The Federal Reserve’s minutes from the June meeting showed officials held off on raising mortgage rates in June due to the uncertainties surrounding the U.S. labor market and the financial stability that threatened their outlook, according to an article by Jeanna Smialek for Bloomberg.

Nonfarm payroll employment changed very little in the May report with an increase of 38,000, according to the U.S. Bureau of Labor Statistics.

Although the May jobs report showed a shockingly low number of jobs added, it is the inflation rate that was keeping the Fed from rising interest rates, Janet Yellen, chair of the Board of Governors of the Federal Reserve System, said in June at the Philadelphia World Affairs Council.

The U.K.’s decision to leave the European Union had yet to be decided, also keeping the Fed from raising rates.

Previously, the Fed predicted that it would be raising rates possibly even as soon as July, however that may not be an option anymore. 

After much speculation on the U.K.’s decision, British voters decided to leave the European Union, now many speculate about how this will affect the U.S. economy.

The general consensus among those experts is that mortgage interest rates are going down, but just how low?

Well, according to analysts at Fitch Ratings, mortgage rates could hit all-time lows as the Brexit dust settles.

From the Bloomberg article:

The minutes of their June 14-15 meeting show that the Federal Open Market Committee saw it prudent to wait for the result of Britain’s June 23 referendum, which at the time was still too close to call. The decision in favor of Brexit has since sent the pound tumbling and has driven bond yields to record lows.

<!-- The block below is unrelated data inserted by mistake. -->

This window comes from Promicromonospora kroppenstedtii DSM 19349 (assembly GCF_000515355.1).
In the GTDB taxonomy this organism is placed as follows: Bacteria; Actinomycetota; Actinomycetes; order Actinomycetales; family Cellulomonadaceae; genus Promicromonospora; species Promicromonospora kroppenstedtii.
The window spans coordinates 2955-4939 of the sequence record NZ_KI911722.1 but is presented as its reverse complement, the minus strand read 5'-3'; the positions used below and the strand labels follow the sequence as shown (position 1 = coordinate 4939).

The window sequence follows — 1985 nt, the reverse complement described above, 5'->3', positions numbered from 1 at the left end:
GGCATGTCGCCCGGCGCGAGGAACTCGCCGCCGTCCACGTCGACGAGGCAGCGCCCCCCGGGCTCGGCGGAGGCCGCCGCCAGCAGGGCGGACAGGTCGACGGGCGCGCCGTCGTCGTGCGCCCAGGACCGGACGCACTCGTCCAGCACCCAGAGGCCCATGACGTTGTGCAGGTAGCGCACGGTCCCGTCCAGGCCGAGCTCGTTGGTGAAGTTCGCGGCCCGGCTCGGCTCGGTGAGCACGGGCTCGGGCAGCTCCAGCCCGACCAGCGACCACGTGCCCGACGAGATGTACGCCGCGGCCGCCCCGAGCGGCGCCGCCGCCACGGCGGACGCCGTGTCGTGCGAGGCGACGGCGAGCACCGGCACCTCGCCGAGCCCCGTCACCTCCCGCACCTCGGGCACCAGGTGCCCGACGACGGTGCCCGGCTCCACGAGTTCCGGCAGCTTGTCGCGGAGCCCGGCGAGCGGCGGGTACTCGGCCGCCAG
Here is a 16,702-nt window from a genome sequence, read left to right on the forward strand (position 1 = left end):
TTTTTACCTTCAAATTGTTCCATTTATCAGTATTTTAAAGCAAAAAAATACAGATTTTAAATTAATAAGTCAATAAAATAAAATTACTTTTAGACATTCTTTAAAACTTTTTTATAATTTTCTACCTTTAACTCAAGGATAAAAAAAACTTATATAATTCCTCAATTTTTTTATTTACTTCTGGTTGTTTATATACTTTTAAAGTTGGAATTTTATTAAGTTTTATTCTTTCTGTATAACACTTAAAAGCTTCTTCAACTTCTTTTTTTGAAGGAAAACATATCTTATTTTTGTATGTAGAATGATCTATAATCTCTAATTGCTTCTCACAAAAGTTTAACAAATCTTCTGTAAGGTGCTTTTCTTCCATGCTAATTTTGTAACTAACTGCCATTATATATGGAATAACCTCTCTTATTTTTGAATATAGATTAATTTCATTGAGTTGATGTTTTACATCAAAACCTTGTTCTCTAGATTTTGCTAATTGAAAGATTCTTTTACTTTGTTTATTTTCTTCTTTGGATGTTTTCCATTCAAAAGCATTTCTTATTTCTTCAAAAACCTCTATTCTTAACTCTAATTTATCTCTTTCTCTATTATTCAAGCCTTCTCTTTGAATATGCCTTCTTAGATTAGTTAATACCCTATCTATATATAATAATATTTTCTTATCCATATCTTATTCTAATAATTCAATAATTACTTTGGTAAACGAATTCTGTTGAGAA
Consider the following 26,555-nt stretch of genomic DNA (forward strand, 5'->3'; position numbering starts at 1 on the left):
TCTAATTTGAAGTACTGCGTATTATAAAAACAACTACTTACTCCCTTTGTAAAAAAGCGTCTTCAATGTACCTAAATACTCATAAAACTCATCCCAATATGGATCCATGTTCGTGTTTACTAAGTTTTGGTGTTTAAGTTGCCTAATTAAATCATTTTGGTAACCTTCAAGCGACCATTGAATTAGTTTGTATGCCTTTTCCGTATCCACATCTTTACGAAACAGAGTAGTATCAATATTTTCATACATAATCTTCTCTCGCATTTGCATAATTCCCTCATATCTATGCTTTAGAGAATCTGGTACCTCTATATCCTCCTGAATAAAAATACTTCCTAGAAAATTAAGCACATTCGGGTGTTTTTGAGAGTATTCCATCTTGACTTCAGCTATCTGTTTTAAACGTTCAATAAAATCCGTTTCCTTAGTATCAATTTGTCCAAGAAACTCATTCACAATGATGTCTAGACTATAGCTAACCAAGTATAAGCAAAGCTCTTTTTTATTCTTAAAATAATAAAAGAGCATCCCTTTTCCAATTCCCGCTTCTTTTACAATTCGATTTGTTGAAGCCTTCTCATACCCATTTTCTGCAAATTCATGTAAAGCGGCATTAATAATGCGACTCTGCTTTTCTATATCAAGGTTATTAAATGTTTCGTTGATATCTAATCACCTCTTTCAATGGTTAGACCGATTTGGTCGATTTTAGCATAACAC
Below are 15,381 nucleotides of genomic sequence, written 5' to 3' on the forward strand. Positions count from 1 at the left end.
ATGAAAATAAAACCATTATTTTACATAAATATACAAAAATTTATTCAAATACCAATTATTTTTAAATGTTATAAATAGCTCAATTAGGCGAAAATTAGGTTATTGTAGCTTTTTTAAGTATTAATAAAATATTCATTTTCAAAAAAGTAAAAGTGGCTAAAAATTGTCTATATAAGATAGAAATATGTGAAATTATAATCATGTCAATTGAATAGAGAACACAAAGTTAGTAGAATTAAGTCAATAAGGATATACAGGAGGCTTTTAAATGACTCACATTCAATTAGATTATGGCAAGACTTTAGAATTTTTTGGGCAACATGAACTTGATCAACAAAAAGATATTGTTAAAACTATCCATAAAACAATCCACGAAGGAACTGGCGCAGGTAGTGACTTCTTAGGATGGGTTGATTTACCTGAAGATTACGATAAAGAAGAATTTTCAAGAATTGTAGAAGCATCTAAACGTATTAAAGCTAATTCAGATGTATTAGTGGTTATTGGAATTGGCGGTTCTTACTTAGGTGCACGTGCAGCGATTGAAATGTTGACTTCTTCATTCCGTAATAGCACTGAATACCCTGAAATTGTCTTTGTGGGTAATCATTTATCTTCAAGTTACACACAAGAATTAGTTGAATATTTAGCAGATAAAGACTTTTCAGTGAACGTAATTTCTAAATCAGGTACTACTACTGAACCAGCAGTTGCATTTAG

The committee also weighed the health of the U.S. economy and the long-run trajectory for rate increases. A slowdown in hiring was among their chief concerns and another reason for caution. While “participants generally agreed that it was advisable to avoid overreacting to one or two labor-market reports,” the implications of recent employment data were viewed as “uncertain,” the minutes show. Most officials judged that they needed more information on jobs, production and spending.

However, Capital Economics and Goldman Sachs continue to predict that the Fed will raise rates this year, assuming a few key factors fall into place.

From the article:

At the Fed’s June meeting, monetary policy makers continued to project two rate increases in 2016, but cut their projections to three increases in each of the next two years, down from four. Policy makers’ median estimate for the longer run rate also fell, to 3 percent from 3.25 percent in their March estimates.

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